NOW in its third generation, Microsoft’s Xbox home- gaming consoles need no introduction. Eight long years after the launch of popular Xbox 360, an heir has arrived.
To look at, the Xbox One is about as bland as shiny black boxes come, which does mean it’s unlikely to look out of place amongst your home hi- fi .
The unique Kinect sensor, which was an optional add- on for the last console, now comes bundled and has been updated with improved accuracy of both voice and gesture commands.
Aside from the added memory, storage, and computing power under the Xbox One’s hood, another welcome new feature is the option to plug in a digital TV set- top box, such as a TiVo. This allows you to watch free- to- air TV.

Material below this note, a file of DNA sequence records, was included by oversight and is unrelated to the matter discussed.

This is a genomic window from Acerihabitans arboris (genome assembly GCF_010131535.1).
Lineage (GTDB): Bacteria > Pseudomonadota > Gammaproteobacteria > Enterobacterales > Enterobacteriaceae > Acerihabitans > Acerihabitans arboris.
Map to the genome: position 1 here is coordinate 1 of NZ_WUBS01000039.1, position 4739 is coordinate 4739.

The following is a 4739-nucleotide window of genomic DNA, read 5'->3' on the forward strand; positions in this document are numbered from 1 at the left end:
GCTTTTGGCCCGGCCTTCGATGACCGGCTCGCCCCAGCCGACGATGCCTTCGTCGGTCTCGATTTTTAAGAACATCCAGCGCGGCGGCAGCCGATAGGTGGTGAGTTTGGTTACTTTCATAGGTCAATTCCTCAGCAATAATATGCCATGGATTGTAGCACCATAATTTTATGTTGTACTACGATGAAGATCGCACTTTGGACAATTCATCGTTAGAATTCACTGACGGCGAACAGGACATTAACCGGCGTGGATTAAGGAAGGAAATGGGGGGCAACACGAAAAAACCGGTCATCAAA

While TV program guide information is available in other countries, this feature is not supported locally.
It’s also worth noting the new game controller has seen some improvement, with enhanced rumble capabilities, and refi nements to the action buttons, D- pad, and analogue sticks.
The Xbox One’s redesigned main menu feels foreign at fi rst, and shares much in common with Windows 8 for PC. The main home page is for accessing your game library, messaging friends, editing your game avatar and changing settings.
Then to the left of this is an area you can place frequently used apps and on the right of the home page is the online store. The new snap feature works well, allowing you to run two applications side- by- side on the screen.
The Xbox One launched with just over 20 games available. Sadly though, the most hyped titles are not expected until next year.